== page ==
chip has a very small footprint and might be easily integrated
into many designs formerly using MAX232 for RS232-connection. As
mentioned earlier, those FT232xx are pretty reliable piece of
technology on almost any Windows (from W98 up!) and
Linux environments. Current Linux Kernels even support FT232 devices
out of the box, so there is no additional driver modules needed to make
use of FT232-based USB-devices. The affordable pricing
(about 4 Euros now) and its good availability are in fact further
advantages of the FT232-System.
Cons: Is and remains a 'proprietary' solution. There are not much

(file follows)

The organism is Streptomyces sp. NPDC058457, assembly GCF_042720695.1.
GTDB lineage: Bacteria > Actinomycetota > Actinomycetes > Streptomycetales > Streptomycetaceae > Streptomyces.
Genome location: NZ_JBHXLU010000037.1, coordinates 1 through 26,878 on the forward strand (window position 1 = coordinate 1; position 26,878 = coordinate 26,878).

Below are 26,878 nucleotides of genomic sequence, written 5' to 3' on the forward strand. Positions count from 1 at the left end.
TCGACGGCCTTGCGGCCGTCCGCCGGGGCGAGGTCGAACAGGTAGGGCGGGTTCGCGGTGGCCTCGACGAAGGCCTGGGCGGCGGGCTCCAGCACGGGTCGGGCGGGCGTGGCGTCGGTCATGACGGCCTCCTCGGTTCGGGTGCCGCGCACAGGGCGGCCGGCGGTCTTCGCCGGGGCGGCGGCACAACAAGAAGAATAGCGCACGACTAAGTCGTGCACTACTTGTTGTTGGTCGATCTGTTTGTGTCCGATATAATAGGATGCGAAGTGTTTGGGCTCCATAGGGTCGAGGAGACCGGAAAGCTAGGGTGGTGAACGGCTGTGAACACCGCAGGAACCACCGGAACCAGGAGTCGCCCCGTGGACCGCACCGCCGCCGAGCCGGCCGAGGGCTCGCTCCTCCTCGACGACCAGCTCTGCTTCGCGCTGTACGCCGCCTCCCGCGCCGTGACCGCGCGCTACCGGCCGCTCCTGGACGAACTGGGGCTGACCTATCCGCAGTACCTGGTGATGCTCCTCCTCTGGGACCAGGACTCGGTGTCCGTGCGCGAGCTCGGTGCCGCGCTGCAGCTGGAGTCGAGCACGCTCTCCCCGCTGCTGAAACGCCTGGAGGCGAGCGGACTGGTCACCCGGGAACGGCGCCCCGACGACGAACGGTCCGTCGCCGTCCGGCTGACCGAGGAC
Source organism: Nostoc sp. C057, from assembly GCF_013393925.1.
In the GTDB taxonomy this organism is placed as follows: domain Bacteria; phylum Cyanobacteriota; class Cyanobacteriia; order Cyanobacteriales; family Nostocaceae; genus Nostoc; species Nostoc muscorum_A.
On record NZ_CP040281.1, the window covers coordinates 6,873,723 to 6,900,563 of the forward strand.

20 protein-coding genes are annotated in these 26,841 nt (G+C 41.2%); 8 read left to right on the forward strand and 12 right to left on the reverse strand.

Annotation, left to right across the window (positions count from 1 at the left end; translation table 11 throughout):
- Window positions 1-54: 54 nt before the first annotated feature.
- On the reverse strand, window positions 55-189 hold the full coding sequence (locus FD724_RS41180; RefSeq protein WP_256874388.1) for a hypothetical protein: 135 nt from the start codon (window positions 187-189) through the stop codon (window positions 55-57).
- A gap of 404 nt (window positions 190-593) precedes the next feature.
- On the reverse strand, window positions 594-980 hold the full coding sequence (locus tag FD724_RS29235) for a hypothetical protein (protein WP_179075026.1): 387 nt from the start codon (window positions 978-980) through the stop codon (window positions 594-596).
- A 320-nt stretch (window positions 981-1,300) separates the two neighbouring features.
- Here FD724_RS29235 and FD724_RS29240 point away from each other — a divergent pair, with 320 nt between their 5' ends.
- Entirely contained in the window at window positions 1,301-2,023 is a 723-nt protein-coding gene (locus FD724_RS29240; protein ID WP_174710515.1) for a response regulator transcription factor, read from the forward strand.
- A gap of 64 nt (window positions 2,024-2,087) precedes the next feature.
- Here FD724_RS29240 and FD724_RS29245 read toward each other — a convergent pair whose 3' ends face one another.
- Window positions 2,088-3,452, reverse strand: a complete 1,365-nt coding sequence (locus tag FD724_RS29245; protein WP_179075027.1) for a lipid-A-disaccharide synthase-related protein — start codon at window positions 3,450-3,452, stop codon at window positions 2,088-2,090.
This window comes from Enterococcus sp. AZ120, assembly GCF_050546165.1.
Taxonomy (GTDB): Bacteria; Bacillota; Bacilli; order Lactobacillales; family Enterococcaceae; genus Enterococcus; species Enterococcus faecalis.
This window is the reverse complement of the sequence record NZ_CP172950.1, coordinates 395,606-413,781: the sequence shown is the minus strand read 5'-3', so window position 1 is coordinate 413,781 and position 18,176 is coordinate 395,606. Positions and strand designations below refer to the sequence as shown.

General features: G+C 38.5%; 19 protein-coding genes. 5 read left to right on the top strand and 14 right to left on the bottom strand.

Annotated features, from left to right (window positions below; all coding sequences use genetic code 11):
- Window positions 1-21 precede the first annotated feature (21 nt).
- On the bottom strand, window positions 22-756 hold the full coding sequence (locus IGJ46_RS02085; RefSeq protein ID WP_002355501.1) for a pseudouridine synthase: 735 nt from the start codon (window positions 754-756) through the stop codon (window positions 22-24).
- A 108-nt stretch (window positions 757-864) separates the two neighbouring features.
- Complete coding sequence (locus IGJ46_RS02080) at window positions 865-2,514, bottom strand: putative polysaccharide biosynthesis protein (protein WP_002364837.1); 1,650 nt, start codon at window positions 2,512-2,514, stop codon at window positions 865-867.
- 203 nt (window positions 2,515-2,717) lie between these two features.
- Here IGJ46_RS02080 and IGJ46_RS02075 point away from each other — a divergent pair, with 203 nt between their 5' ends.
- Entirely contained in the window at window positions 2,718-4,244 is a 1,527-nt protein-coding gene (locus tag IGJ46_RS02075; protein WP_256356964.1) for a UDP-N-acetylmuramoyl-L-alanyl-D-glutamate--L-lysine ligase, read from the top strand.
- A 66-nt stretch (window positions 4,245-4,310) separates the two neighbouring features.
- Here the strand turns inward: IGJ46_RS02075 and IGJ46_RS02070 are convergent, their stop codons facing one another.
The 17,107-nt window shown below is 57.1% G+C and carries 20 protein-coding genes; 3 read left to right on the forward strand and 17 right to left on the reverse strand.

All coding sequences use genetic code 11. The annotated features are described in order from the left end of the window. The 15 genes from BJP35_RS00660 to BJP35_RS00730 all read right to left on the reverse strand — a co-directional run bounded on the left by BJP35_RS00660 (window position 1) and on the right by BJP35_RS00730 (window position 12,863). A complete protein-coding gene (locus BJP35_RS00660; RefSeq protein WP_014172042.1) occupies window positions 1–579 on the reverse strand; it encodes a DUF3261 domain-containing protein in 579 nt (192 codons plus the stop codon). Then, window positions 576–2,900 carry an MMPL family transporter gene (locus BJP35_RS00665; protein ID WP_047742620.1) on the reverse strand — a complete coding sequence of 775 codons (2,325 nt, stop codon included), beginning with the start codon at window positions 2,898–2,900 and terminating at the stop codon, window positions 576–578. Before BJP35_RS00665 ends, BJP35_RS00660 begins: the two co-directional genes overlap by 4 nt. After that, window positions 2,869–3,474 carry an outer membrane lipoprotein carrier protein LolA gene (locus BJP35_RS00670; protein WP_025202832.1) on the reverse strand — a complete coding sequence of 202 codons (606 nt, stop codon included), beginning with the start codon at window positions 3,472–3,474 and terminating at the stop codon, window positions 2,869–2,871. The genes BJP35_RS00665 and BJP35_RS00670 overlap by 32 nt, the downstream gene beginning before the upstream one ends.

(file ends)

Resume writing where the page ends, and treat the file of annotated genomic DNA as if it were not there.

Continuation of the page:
details on the FT232-core and sourcecodes of the drivers available.
The chip is, without prejudice, a "black box". More than that, users may be rather put
off by the tiny SSOP28-package that will require plenty of SMD expertise
to solder in a non-destructive way... Also the PCB-requirements are comparably high.
No USB fun without USB drivers! Those drivers for the
FT232-Family have always been freely available on the FTDI-Website so far.
Once installed, the driver will recognize every FT232 that has ever
been plugged in to any USB-port within some seconds. Then a
COM-number will be assigned to that FT232, which seems pretty
consistent and independent of the actual USB-port the FT232-device has
been attached to. The allocation of COM-numbers may be changed later
with admin rights in the extended hardware properties dialog.
We are using the
from ATMEL-Corporation in this
project 'cause it's a small but strong AVR providing just the right
number of I/O ports and other benefits:
- Even the standard PDIP-variant of the ATtiny85 has small enough